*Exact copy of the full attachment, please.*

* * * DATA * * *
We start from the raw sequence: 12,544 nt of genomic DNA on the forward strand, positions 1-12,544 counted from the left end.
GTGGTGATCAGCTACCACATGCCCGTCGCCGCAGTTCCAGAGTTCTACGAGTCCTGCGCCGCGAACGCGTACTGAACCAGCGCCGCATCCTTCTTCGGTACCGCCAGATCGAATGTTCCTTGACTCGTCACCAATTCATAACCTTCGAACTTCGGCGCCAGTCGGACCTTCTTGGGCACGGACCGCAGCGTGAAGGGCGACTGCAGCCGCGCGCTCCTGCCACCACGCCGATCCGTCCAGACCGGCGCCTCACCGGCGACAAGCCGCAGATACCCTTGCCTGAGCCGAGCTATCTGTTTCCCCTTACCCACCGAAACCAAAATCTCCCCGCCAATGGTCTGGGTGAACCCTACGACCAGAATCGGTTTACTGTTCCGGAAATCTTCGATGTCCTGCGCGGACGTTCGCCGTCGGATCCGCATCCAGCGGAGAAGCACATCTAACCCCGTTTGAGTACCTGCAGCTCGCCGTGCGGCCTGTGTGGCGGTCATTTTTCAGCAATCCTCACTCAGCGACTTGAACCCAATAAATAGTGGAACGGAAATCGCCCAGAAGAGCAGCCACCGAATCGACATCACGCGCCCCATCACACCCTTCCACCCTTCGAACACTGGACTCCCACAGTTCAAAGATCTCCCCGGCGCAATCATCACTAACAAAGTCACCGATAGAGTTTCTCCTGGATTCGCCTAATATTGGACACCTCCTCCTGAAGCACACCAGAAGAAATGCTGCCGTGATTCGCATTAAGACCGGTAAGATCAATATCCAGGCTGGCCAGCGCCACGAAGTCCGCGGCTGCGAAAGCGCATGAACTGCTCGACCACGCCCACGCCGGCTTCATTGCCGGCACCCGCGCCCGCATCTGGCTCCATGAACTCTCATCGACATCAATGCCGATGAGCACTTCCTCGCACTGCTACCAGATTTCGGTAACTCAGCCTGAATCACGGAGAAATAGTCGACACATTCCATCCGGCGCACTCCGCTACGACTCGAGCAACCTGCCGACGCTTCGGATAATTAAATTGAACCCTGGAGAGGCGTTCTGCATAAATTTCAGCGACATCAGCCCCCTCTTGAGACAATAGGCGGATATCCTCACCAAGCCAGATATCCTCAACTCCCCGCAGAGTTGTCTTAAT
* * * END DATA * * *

We start from the raw sequence: 12,544 nt of genomic DNA on the forward strand, positions 1-12,544 counted from the left end.
GTGGTGATCAGCTACCACATGCCCGTCGCCGCAGTTCCAGAGTTCTACGAGTCCTGCGCCGCGAACGCGTACTGAACCAGCGCCGCATCCTTCTTCGGTACCGCCAGATCGAATGTTCCTTGACTCGTCACCAATTCATAACCTTCGAACTTCGGCGCCAGTCGGACCTTCTTGGGCACGGACCGCAGCGTGAAGGGCGACTGCAGCCGCGCGCTCCTGCCACCACGCCGATCCGTCCAGACCGGCGCCTCACCGGCGACAAGCCGCAGATACCCTTGCCTGAGCCGAGCTATCTGTTTCCCCTTACCCACCGAAACCAAAATCTCCCCGCCAATGGTCTGGGTGAACCCTACGACCAGAATCGGTTTACTGTTCCGGAAATCTTCGATGTCCTGCGCGGACGTTCGCCGTCGGATCCGCATCCAGCGGAGAAGCACATCTAACCCCGTTTGAGTACCTGCAGCTCGCCGTGCGGCCTGTGTGGCGGTCATTTTTCAGCAATCCTCACTCAGCGACTTGAACCCAATAAATAGTGGAACGGAAATCGCCCAGAAGAGCAGCCACCGAATCGACATCACGCGCCCCATCACACCCTTCCACCCTTCGAACACTGGACTCCCACAGTTCAAAGATCTCCCCGGCGCAATCATCACTAACAAAGTCACCGATAGAGTTTCTCCTGGATTCGCCTAATATTGGACACCTCCTCCTGAAGCACACCAGAAGAAATGCTGCCGTGATTCGCATTAAGACCGGTAAGATCAATATCCAGGCTGGCCAGCGCCACGAAGTCCGCGGCTGCGAAAGCGCATGAACTGCTCGACCACGCCCACGCCGGCTTCATTGCCGGCACCCGCGCCCGCATCTGGCTCCATGAACTCTCATCGACATCAATGCCGATGAGCACTTCCTCGCACTGCTACCAGATTTCGGTAACTCAGCCTGAATCACGGAGAAATAGTCGACACATTCCATCCGGCGCACTCCGCTACGACTCGAGCAACCTGCCGACGCTTCGGATAATTAAATTGAACCCTGGAGAGGCGTTCTGCATAAATTTCAGCGACATCAGCCCCCTCTTGAGACAATAGGCGGATATCCTCACCAAGCCAGATATCCTCAACTCCCCGCAGAGTTGTCTTAAT